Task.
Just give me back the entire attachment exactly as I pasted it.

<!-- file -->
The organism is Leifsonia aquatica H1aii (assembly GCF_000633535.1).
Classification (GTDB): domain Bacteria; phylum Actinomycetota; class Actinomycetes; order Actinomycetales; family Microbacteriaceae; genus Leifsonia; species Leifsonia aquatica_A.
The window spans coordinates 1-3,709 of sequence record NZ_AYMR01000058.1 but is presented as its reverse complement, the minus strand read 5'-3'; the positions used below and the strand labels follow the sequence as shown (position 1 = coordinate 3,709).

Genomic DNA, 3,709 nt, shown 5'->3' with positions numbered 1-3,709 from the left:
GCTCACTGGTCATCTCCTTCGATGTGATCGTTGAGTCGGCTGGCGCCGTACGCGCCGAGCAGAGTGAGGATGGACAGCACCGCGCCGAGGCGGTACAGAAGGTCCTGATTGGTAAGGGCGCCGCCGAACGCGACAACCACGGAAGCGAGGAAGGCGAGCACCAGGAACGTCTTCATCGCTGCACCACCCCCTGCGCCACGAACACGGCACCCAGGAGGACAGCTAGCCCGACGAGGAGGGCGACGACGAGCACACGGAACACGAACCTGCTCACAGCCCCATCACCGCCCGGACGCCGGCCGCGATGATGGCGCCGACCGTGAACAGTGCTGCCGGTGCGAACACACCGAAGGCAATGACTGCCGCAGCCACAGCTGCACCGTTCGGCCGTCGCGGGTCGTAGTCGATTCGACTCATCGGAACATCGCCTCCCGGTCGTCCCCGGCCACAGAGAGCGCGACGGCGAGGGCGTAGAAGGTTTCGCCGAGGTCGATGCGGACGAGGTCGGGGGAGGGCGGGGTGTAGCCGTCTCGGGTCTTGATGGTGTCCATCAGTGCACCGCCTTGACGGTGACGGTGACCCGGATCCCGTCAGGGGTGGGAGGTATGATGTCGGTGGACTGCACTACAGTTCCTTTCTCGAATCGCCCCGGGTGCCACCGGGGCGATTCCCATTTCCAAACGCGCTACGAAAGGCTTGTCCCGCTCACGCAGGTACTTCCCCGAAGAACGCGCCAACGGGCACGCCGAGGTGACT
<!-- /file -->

The organism is Leifsonia aquatica H1aii (assembly GCF_000633535.1).
Classification (GTDB): domain Bacteria; phylum Actinomycetota; class Actinomycetes; order Actinomycetales; family Microbacteriaceae; genus Leifsonia; species Leifsonia aquatica_A.
The window spans coordinates 1-3,709 of sequence record NZ_AYMR01000058.1 but is presented as its reverse complement, the minus strand read 5'-3'; the positions used below and the strand labels follow the sequence as shown (position 1 = coordinate 3,709).

Genomic DNA, 3,709 nt, shown 5'->3' with positions numbered 1-3,709 from the left:
GCTCACTGGTCATCTCCTTCGATGTGATCGTTGAGTCGGCTGGCGCCGTACGCGCCGAGCAGAGTGAGGATGGACAGCACCGCGCCGAGGCGGTACAGAAGGTCCTGATTGGTAAGGGCGCCGCCGAACGCGACAACCACGGAAGCGAGGAAGGCGAGCACCAGGAACGTCTTCATCGCTGCACCACCCCCTGCGCCACGAACACGGCACCCAGGAGGACAGCTAGCCCGACGAGGAGGGCGACGACGAGCACACGGAACACGAACCTGCTCACAGCCCCATCACCGCCCGGACGCCGGCCGCGATGATGGCGCCGACCGTGAACAGTGCTGCCGGTGCGAACACACCGAAGGCAATGACTGCCGCAGCCACAGCTGCACCGTTCGGCCGTCGCGGGTCGTAGTCGATTCGACTCATCGGAACATCGCCTCCCGGTCGTCCCCGGCCACAGAGAGCGCGACGGCGAGGGCGTAGAAGGTTTCGCCGAGGTCGATGCGGACGAGGTCGGGGGAGGGCGGGGTGTAGCCGTCTCGGGTCTTGATGGTGTCCATCAGTGCACCGCCTTGACGGTGACGGTGACCCGGATCCCGTCAGGGGTGGGAGGTATGATGTCGGTGGACTGCACTACAGTTCCTTTCTCGAATCGCCCCGGGTGCCACCGGGGCGATTCCCATTTCCAAACGCGCTACGAAAGGCTTGTCCCGCTCACGCAGGTACTTCCCCGAAGAACGCGCCAACGGGCACGCCGAGGTGACT